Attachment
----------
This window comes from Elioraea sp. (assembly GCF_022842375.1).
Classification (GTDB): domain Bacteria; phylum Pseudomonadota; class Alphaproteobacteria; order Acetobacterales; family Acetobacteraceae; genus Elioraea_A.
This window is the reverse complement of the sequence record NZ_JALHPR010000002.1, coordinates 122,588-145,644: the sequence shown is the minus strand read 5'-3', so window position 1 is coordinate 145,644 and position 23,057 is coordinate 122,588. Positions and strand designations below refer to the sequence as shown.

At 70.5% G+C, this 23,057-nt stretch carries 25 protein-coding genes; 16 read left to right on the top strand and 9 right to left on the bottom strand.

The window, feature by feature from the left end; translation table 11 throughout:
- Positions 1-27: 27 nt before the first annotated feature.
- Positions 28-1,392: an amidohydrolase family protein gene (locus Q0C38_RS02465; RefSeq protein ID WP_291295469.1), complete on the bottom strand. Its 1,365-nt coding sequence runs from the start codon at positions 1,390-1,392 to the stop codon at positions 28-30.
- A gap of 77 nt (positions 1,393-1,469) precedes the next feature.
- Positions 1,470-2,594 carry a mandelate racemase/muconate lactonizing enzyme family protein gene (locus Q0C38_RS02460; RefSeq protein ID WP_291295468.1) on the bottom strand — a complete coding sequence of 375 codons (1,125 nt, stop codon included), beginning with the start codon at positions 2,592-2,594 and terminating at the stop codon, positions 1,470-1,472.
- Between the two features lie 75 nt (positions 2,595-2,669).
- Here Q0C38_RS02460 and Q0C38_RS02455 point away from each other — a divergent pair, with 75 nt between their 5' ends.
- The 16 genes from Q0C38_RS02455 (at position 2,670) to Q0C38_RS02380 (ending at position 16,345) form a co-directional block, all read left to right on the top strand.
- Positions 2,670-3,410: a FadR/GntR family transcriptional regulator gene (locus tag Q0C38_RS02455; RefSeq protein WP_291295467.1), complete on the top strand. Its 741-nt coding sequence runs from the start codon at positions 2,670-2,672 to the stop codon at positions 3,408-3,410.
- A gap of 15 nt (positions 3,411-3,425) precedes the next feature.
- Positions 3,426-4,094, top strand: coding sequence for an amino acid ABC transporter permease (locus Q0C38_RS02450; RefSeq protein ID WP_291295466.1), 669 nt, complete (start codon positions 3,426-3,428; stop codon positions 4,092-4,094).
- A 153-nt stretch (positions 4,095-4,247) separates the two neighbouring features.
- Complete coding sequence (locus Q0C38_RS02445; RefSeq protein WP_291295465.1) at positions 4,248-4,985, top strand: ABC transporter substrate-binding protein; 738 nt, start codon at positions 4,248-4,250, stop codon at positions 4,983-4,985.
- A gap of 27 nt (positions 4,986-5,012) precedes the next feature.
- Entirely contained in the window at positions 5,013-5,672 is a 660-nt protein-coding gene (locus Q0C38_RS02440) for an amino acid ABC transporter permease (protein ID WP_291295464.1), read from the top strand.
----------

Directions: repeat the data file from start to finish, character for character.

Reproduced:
This window comes from Elioraea sp. (assembly GCF_022842375.1).
Classification (GTDB): domain Bacteria; phylum Pseudomonadota; class Alphaproteobacteria; order Acetobacterales; family Acetobacteraceae; genus Elioraea_A.
This window is the reverse complement of the sequence record NZ_JALHPR010000002.1, coordinates 122,588-145,644: the sequence shown is the minus strand read 5'-3', so window position 1 is coordinate 145,644 and position 23,057 is coordinate 122,588. Positions and strand designations below refer to the sequence as shown.

At 70.5% G+C, this 23,057-nt stretch carries 25 protein-coding genes; 16 read left to right on the top strand and 9 right to left on the bottom strand.

The window, feature by feature from the left end; translation table 11 throughout:
- Positions 1-27: 27 nt before the first annotated feature.
- Positions 28-1,392: an amidohydrolase family protein gene (locus Q0C38_RS02465; RefSeq protein ID WP_291295469.1), complete on the bottom strand. Its 1,365-nt coding sequence runs from the start codon at positions 1,390-1,392 to the stop codon at positions 28-30.
- A gap of 77 nt (positions 1,393-1,469) precedes the next feature.
- Positions 1,470-2,594 carry a mandelate racemase/muconate lactonizing enzyme family protein gene (locus Q0C38_RS02460; RefSeq protein ID WP_291295468.1) on the bottom strand — a complete coding sequence of 375 codons (1,125 nt, stop codon included), beginning with the start codon at positions 2,592-2,594 and terminating at the stop codon, positions 1,470-1,472.
- Between the two features lie 75 nt (positions 2,595-2,669).
- Here Q0C38_RS02460 and Q0C38_RS02455 point away from each other — a divergent pair, with 75 nt between their 5' ends.
- The 16 genes from Q0C38_RS02455 (at position 2,670) to Q0C38_RS02380 (ending at position 16,345) form a co-directional block, all read left to right on the top strand.
- Positions 2,670-3,410: a FadR/GntR family transcriptional regulator gene (locus tag Q0C38_RS02455; RefSeq protein WP_291295467.1), complete on the top strand. Its 741-nt coding sequence runs from the start codon at positions 2,670-2,672 to the stop codon at positions 3,408-3,410.
- A gap of 15 nt (positions 3,411-3,425) precedes the next feature.
- Positions 3,426-4,094, top strand: coding sequence for an amino acid ABC transporter permease (locus Q0C38_RS02450; RefSeq protein ID WP_291295466.1), 669 nt, complete (start codon positions 3,426-3,428; stop codon positions 4,092-4,094).
- A 153-nt stretch (positions 4,095-4,247) separates the two neighbouring features.
- Complete coding sequence (locus Q0C38_RS02445; RefSeq protein WP_291295465.1) at positions 4,248-4,985, top strand: ABC transporter substrate-binding protein; 738 nt, start codon at positions 4,248-4,250, stop codon at positions 4,983-4,985.
- A gap of 27 nt (positions 4,986-5,012) precedes the next feature.
- Entirely contained in the window at positions 5,013-5,672 is a 660-nt protein-coding gene (locus Q0C38_RS02440) for an amino acid ABC transporter permease (protein ID WP_291295464.1), read from the top strand.